In Yemen, as in so many places, public discourse is fouled by lies, damned lies and statistics. The lies, damned or not, are bad; the statistics are much, much worse.
2 ½ years of civil war in Yemen have killed more than 10,000 civilians and displaced 3 million, and have led to a famine which, the UN warns could affect as many as 7 million people, a conservative estimate since the same agencies say 17 million Yemenis are already going hungry, including 2.2 million children who suffer from acute malnutrition.
The war, particularly the relentless bombing by coalition forces led by Saudi Arabia and the United Arab Emirates, and aided and supplied by the United States, has not only killed thousands, it has destroyed Yemen’s infrastructure, including its water and sewage systems. This has led to the worst single outbreak of cholera in recorded history. More staggering statistics: Since April, that is, in a little more than 4 months, the UN reports that more than half a million Yemeni people have contracted cholera and 2000 have died. But medical experts say, if the war doesn’t stop soon, that number will not just grow, but multiply, because, they say, those more than 2 million acutely malnourished children are especially vulnerable to the disease.
These doctors also say, in the 21st century, cholera is very treatable. Rehydration and antibiotics could save almost all those kids, but the war has destroyed more than half the hospitals and clinics in Yemen, kept the country’s doctors and nurses from being paid for the past year, and because the threat of Saudi air strikes has closed the country’s main airport in the capital, Sana’a, and reality of Saudi air strikes has crippled the port of Hodeidah, the main route to most of Yemen’s population, help is NOT on the way.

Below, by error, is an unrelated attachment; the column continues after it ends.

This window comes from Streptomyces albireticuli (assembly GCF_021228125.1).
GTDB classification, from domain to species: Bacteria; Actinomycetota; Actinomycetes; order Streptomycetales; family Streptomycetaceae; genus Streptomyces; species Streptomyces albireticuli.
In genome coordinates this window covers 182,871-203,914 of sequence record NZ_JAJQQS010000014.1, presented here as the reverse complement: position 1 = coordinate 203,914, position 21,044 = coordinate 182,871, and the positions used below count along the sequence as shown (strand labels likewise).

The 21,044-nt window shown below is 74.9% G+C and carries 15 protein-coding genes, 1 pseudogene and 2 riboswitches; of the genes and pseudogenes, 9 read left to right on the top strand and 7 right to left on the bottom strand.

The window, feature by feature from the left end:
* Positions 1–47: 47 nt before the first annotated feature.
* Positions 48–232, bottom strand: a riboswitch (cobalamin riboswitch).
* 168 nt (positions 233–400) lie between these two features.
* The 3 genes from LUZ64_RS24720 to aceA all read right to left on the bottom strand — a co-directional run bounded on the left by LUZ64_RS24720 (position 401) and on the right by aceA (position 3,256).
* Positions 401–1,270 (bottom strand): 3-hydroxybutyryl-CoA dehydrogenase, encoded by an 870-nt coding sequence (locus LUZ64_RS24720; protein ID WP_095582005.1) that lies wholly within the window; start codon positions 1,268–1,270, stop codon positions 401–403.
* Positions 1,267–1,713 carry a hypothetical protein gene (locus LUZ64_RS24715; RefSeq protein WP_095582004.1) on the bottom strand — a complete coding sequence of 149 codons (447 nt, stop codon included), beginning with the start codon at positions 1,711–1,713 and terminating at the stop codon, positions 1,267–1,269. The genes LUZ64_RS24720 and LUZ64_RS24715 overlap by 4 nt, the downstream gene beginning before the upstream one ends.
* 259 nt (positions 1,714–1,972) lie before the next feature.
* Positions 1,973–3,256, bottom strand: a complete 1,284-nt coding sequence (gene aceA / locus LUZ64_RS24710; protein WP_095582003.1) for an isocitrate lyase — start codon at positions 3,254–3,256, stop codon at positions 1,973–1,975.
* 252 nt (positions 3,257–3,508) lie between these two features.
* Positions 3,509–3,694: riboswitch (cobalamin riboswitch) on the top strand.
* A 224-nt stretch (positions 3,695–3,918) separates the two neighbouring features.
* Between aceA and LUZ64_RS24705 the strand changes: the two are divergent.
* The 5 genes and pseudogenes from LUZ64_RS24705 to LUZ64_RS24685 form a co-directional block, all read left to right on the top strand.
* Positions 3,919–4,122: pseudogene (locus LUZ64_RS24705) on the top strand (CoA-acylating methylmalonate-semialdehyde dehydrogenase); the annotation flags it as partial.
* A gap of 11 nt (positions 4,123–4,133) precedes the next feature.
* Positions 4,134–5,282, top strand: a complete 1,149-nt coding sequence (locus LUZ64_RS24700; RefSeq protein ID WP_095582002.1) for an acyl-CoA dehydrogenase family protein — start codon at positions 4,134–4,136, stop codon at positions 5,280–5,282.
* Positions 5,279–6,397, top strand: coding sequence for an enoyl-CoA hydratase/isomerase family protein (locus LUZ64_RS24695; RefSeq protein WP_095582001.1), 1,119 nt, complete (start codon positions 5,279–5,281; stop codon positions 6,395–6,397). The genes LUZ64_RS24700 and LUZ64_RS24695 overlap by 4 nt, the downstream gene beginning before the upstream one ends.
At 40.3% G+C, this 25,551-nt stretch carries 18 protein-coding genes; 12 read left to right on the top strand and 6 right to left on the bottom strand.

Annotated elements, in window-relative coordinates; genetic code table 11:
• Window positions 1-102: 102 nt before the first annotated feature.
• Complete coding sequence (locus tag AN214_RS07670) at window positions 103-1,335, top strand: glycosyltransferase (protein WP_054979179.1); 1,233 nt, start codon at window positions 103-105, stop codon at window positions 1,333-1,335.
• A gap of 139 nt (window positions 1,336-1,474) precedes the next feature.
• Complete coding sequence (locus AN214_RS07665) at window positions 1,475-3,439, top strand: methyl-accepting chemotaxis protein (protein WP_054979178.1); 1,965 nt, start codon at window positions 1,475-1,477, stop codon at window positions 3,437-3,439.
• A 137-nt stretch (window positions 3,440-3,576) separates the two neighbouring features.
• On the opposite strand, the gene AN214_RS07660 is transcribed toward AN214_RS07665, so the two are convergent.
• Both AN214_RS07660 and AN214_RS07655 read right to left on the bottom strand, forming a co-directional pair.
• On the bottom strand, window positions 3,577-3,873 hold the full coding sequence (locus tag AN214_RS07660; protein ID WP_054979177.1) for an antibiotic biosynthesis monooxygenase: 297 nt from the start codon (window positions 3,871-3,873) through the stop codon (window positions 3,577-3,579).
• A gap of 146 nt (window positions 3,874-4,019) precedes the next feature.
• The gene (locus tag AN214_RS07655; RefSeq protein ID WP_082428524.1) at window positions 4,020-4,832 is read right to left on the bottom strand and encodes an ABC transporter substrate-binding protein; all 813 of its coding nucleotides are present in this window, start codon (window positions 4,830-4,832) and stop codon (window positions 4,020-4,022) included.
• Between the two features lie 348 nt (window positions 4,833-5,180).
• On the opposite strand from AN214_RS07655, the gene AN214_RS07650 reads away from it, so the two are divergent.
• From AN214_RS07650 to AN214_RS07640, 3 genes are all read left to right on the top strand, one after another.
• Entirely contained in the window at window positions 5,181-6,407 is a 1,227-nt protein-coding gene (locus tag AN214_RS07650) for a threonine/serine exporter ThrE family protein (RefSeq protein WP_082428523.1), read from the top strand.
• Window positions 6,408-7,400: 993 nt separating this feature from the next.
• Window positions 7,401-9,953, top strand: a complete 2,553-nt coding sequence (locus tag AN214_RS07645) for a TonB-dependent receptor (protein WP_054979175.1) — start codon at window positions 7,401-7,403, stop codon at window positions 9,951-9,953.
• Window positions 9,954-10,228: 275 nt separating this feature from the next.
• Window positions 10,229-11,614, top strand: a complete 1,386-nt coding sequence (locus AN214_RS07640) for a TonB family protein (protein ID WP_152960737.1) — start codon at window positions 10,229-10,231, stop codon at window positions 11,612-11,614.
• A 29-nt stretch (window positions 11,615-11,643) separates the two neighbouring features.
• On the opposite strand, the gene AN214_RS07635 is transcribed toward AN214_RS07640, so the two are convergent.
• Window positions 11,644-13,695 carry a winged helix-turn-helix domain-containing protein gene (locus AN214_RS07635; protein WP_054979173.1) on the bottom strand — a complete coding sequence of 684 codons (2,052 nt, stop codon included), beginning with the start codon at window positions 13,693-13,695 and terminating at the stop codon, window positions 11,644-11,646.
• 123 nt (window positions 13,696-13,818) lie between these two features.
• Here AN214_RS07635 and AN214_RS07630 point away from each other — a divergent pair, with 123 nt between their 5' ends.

In fact, observers say, both the frequency and the intensity of the air strikes and battles on the ground have sharply increased over the past year. Just this week, Coalition air strikes hit a civilian hotel north of Sana’a and killed dozens of itinerant farmworkers. Despite more than 2 years of air attacks like this, on the ground, the Saudi-Emerati coalition, which pays Yemeni tribesman and a mix of international mercenaries to be their cannon fodder, has gained little control over Yemen. The war is a stalemate.
But that could change, because both the coalition’s components and their Yemeni adversaries, a northern religious sect called the Houthis, and forces loyal to former President Ali Abdallah Saleh, are showing signs of coming apart. In Sana’a hundreds of thousands of Saleh supporters and a smaller number of Houthi backers, many of them heavily armed, have been exchanging insults and charges of treachery, but so far at least, little lethal fire.
In the southern port of Aden, where the Saudi-supported and internationally-recognized President Abd-Rabbu Mansour Hadi resides, rival Yemeni militias, and even their Saudi and Emirati backers who all claim to be a part of a movement to reunify the country have been killing one another. In fact, the first Saudi boots on the ground arrived only last week to try and stop this internecine warfare.
This is what former President Saleh meant when he famously described governing Yemen as “dancing on the heads of snakes.”
But, there is one glimmer of potential good news. Iran and Saudi Arabia, backers of the opposing sides in Yemen, are talking about improving diplomatic relations, with actual bi-lateral diplomatic meetings possible by the end of the Islamic Hajj in September.
One hopes progress towards peace might be swift….as literally hundreds of thousands, if not millions of civilian lives are at stake.
Maggie Michael is a Cairo-based correspondent for the Associated Press (AP). She led the investigative team which uncovered the widespread use of torture against prisoners, many of them civilians, being held by Emirati forces based in al-Mukallah. One apparent aspect of the torture program is that although US personnel often interrogate prisoners, abuses never occur in the presence of Americans.